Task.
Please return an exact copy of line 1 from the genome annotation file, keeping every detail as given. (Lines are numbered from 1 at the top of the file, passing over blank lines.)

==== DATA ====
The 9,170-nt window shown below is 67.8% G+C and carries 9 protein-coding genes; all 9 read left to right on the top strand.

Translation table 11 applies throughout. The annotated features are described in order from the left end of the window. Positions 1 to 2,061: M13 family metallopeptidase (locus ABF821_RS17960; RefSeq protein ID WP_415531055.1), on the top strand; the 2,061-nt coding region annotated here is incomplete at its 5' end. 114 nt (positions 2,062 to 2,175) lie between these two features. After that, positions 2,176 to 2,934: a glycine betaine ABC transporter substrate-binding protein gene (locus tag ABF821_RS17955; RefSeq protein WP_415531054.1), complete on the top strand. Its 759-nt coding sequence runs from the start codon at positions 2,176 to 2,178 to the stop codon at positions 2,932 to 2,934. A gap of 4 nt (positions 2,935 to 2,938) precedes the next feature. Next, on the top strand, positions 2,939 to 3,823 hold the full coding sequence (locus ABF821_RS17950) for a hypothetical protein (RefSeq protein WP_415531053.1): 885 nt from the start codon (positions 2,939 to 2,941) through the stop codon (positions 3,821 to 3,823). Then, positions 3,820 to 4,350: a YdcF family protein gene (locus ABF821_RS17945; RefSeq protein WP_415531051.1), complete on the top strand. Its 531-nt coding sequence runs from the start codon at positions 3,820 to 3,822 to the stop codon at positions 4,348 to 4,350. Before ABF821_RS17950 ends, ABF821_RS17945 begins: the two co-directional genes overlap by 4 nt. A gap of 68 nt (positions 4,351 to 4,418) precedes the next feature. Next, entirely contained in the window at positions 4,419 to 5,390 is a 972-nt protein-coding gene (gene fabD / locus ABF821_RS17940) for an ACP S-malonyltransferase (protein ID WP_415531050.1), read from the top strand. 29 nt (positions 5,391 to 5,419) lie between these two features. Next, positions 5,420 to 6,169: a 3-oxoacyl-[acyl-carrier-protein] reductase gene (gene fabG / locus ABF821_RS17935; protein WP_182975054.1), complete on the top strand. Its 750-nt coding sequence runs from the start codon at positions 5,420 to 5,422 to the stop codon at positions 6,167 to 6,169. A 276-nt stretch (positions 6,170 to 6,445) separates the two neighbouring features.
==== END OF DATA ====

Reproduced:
The 9,170-nt window shown below is 67.8% G+C and carries 9 protein-coding genes; all 9 read left to right on the top strand.